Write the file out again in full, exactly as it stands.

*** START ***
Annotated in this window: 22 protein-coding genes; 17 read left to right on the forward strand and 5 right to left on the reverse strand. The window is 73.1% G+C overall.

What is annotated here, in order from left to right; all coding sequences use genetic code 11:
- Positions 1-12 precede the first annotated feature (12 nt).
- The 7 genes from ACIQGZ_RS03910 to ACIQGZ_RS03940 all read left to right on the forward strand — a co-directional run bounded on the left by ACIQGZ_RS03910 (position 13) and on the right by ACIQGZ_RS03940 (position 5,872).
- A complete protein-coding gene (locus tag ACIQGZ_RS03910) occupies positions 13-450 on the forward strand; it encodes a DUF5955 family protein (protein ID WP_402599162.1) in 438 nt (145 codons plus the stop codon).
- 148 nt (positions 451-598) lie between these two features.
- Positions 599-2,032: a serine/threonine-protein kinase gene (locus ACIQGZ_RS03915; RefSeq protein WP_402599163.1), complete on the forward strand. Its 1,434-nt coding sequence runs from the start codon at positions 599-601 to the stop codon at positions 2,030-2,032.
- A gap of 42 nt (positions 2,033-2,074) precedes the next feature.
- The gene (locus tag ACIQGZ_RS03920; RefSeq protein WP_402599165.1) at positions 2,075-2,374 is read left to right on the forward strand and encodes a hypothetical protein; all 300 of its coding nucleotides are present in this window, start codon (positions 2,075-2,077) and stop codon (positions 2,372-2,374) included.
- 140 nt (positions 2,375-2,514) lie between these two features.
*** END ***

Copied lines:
Annotated in this window: 22 protein-coding genes; 17 read left to right on the forward strand and 5 right to left on the reverse strand. The window is 73.1% G+C overall.

What is annotated here, in order from left to right; all coding sequences use genetic code 11:
- Positions 1-12 precede the first annotated feature (12 nt).
- The 7 genes from ACIQGZ_RS03910 to ACIQGZ_RS03940 all read left to right on the forward strand — a co-directional run bounded on the left by ACIQGZ_RS03910 (position 13) and on the right by ACIQGZ_RS03940 (position 5,872).
- A complete protein-coding gene (locus tag ACIQGZ_RS03910) occupies positions 13-450 on the forward strand; it encodes a DUF5955 family protein (protein ID WP_402599162.1) in 438 nt (145 codons plus the stop codon).
- 148 nt (positions 451-598) lie between these two features.
- Positions 599-2,032: a serine/threonine-protein kinase gene (locus ACIQGZ_RS03915; RefSeq protein WP_402599163.1), complete on the forward strand. Its 1,434-nt coding sequence runs from the start codon at positions 599-601 to the stop codon at positions 2,030-2,032.
- A gap of 42 nt (positions 2,033-2,074) precedes the next feature.
- The gene (locus tag ACIQGZ_RS03920; RefSeq protein WP_402599165.1) at positions 2,075-2,374 is read left to right on the forward strand and encodes a hypothetical protein; all 300 of its coding nucleotides are present in this window, start codon (positions 2,075-2,077) and stop codon (positions 2,372-2,374) included.
- 140 nt (positions 2,375-2,514) lie between these two features.